More than dozen veterans of Georgia's wars in Abkhazia and South Ossetia began a hunger strike on December 27 demanding that the government address their social problems and restore their medical discounts. Camping out in front of a monument to fallen soldiers on Tbilisi's Heroes Square, the ex-soldiers said that they would anyway leave on 6 January, the date of the Georgian Orthodox Christmas Eve.
Tamada Tales, a EurasiaNet blog, outlined their demands.
Demanding state benefits and a change in the government's allegedly “undignified” attitude toward them, a handful of veterans of the 1990s separatist conflicts in Abkhazia and South Ossetia had camped out for over a week at a war memorial to fallen soldiers at downtown Tbilisi’s Heroes Square. Their state perks are essentially limited to a monthly utilities allowance that amounts to about $12 and a free public transportation pass.
However, on 3 January, dozens of police officers broke up the strike just hours after protesters allege the presidential escort passed them by. Without proper warning, some veterans were arrested and excessive force was used. In particular, an employee of the Ministry of Internal Affairs (MIA) punched Eka Matiashvili, an opposition party activist who was there to lend her support to the protesters.
Although Georgian TV had aired footage of a protest from Moscow the same day, there was little to no coverage of the Tbilisi incident. And with no official acknowledgement from the government, parliament members said that they didn't even know it had occurred. Instead, images were spread immediately online with videos were uploaded to Youtube and shared on Facebook. Many were outraged.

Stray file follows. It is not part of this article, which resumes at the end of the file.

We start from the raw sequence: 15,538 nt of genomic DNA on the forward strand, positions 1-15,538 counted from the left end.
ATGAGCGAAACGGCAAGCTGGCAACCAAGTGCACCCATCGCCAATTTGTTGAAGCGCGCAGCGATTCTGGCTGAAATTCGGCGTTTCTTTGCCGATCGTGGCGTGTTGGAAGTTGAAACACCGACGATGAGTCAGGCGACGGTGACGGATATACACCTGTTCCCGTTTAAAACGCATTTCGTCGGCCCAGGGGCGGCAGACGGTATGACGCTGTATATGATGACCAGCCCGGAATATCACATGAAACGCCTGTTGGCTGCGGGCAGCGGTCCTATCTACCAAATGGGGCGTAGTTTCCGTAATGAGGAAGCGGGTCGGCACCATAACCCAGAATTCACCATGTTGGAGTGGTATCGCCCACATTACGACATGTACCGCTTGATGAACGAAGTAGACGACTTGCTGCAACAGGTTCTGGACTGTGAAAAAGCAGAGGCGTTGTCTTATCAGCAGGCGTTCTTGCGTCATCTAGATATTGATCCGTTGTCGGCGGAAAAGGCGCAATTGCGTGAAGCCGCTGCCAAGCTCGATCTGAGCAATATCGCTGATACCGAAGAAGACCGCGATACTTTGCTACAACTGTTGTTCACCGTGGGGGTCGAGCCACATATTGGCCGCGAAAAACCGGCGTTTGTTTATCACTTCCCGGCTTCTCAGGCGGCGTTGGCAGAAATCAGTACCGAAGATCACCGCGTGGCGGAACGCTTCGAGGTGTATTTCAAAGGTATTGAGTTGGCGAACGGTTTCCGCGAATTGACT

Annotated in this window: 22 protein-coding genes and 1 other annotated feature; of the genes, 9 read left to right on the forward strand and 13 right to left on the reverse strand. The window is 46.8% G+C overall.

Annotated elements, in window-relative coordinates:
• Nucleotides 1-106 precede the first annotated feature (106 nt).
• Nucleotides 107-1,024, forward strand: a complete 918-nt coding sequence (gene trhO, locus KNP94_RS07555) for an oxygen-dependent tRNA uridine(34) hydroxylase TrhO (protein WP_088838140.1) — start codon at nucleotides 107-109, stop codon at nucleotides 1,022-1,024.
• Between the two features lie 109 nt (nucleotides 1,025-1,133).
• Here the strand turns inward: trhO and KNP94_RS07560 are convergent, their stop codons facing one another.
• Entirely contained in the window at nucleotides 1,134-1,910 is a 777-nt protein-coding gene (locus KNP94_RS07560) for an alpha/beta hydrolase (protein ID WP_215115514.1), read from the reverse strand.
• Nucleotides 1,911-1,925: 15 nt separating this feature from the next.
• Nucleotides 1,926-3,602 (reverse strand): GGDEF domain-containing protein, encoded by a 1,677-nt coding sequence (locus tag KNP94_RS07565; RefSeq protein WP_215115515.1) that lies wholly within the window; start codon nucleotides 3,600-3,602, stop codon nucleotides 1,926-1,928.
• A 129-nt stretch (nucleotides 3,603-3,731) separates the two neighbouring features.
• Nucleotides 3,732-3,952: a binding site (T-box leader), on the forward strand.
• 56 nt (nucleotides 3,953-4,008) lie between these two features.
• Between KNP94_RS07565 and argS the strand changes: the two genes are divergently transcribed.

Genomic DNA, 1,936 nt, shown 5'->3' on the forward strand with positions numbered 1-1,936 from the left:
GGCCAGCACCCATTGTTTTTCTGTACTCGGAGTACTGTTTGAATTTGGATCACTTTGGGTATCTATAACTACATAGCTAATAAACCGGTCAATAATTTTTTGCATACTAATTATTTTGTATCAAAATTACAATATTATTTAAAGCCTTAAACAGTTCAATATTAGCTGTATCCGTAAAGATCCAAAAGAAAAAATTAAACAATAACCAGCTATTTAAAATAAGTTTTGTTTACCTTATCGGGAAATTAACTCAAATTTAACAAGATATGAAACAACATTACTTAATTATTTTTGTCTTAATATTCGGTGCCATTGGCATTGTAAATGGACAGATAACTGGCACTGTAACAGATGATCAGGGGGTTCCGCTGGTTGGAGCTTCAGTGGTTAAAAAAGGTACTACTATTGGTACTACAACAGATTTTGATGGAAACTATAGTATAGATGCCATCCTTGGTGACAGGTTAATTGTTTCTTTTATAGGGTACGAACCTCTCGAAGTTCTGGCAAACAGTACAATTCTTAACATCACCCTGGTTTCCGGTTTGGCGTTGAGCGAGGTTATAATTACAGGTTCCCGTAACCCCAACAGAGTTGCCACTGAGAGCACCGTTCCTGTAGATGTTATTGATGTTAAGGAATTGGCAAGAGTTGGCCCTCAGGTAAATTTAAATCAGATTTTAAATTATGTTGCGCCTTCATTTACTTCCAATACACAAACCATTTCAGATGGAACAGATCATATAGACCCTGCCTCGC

The U.S. Ambassador to Georgia, John Bass, condemned the use of excessive force by police, and Facebook user Arachveulebrivi Gamofena (Unusual Exhibition) posted screenshots from the video. The images were re-shared by many who wanted to identify the policemen responsible for the violent acts during the dispersal.
After sharing on Facebook, the person responsible for hitting Matiashvili was identified as 26-year-old Otar Gvenetadze. It was only then that Interior Ministry released an official statement [GE] regarding the break up. According to MIA's website, Gvenetadze was then relieved of his duties for violating the police's own ethical code.
However, Gvenetadze was not the only one who was responsible for attacking protesters, but no others were mentioned in the official statement. Through a Facebook page, Amoicani Mishas JALATEBI !!! [GE] (Identify Misha's Executioners), users are now trying to identify them.
The topic, along with a poll, was opened on forum.ge [GE], the largest in Georgia, where one user posted excerpts from Georgian Constitution illustrating which articles had been violated by the police. Out of 229 votes, 192 supported one opinion expressed and demanded that the MIA investigate the case.
ყოველივე ზემოაღნიშნულიდან გამომდინარე, მოვითხოვ დაიწყოს სისხლისამართლებრივი დევნა პოლიციის იმ თანამშრომლების მიმართ, ვინც მონაწილეობდა ამ დანაშაულში [..] და დაისაჯოს უკლებლივ ყველა, კონსტიტუციით აღიარებული ნორმების ფეხქვეშ გათელვის გამო, [..] ან გამოდით და თქვით, რომ თქვენი ხელდასმით მოხდა ეს ყველაფერი და ბიჭებს საშობაო პრემიები ჩამოურიგეთ.
The InterPressNews online news agency also created a poll and, out of 1495 people, 84.3% supported the view that police should not have broken up the demonstration. Other polls also indicated that many people believed Georgian President Mikheil Saakashvili should apologize to the veterans.
Meanwhile, with 457,680 Facebook users in the country, and the largest penetration for the social networking site in the region, many considered that the campaign to identify those responsible for the violence was a significant development and step forward for online media.